Wednesday, 16 July 2014

To Consume or not to Consume - That is the Question

The other day, whilst standing at the ironing board, trying to catch up with the mound of ironing that built up last week whilst I'd been gallivanting about, I watched a programme I'd recorded at the weekend.  It was called 'The Men Who Made Us Shop' and was a programme about the men who introduced the notion of built in obsolescence into domestic and other manufactured goods and those who found and continue to find new ways to encourage us to buy more than we actually need.  It was a great programme that I'd recommend anyone to watch, if you can catch it on iPlayer.   Absolutely fascinating.

Apparently, according to this programme, manufacturers do and have since the 1950's actually built obsolescence into their products, as we all knew, in order to maximise their profits.  A manuscript of a contract made between certain manufacturers at this time to do this, was actually found, and documented the exact details of this plan including the fines imposed on those that didn't stick to the rules. 

The programme went on to investigate this phenomena and it's ramifications for western societies, as well as look at how such practices have changed over the decades that have passed since.  Call me na├»ve, but this was jaw dropping, eye opening stuff.  I was particularly shocked, in respect of the case of printer cartridges, which are often programmed to tell you they are empty after a certain amount of printed pages, when they could in fact still print over 3 times as many pages.  Such waste seems completely immoral.  I must admit that we always ignore the printer when it tells us the cartridge is empty and just carry on using it until it physically isn't doing a good enough job and then it gets changed.

Anyway, after watching it, it did make me think, my goodness do I really need to aspire to buying the contents of John Lewis Home department, which is inevitably what happens when I go into the store, when I've got a perfectly lovely, well functioning home already.  The answer was simple, a resounding no.

Why then, when I popped out the other day did I find myself buying things I never intended to?  I must be an ad man's dream.  The purchases in question were from M&S.  I just happended to go in and catch the tail end of the July sales and a very nice pair of beige linen trousers and a smart black top in my size, were just crying out to be bought. After paying for them (on my credit card I'm afraid), I was then handed a voucher for 20% off hoisery.  The till must have known that I would then go and buy some black lycra tights for the winter (M&S being one of the best places to buy these) to get the benefit of said discount.  In all honesty, it was in my mind to buy some more black tights this autumn, as I've thrown a couple of pairs away this year, so I guess it doesn't make much difference when I buy them.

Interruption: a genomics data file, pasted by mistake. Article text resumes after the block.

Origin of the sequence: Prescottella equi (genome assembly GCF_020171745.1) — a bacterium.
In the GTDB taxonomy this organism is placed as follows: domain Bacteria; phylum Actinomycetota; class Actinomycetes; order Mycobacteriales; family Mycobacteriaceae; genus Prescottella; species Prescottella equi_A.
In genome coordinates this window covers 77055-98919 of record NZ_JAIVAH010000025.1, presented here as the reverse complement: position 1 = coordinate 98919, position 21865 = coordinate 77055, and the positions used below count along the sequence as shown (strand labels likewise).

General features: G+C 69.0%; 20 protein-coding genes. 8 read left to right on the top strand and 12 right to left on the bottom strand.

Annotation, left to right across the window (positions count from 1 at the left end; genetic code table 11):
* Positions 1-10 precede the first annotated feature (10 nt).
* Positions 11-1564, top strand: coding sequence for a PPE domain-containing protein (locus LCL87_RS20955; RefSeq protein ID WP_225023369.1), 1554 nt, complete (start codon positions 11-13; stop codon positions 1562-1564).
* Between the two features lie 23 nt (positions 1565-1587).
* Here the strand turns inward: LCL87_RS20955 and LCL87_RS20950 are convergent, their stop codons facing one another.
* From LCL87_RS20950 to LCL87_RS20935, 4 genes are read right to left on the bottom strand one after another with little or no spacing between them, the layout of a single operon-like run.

With regard to the earlier two purchases, I console myself with the (probably mistaken) belief that I am building a better quality wardrobe at sales prices, as both were classic pieces that should last and last.  Unless, of course, the fickle finger of fashion points me in another direction!

5 comments:

  1. I remember a designer telling me he had to make sure washing machines had a limited life expectancy... they used to last forty years or so !

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    1. BadPenny yes this is correct - my husband has been involved as an engineer with the White Goods Industry - fortunately he kept our washer going for years as he could machine the various components.

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    2. It's scary isn't it. We think we're lucky these days because electrical goods are quite cheap in comparison to the past, but when we have to buy things several times over they no longer seem such good value.

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  2. I am without a car at the moment and as Jon has a business I can not ask him to take me anywhere - without it being imperative. (last night he took me to Asda for wine lol) I am concentrating on my garden projects - so instead of jumping in my car and tootling off for plants, I am making do with the resources lying around in the garden and planning via googling etc some small projects. Loving it!

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    1. It's really satisfying isn't it to be resourceful and make do with what you have instead of rushing out and buying more. I love shopping but the thrill soons wears off when the money runs out or the credit card bill lands on the mat.

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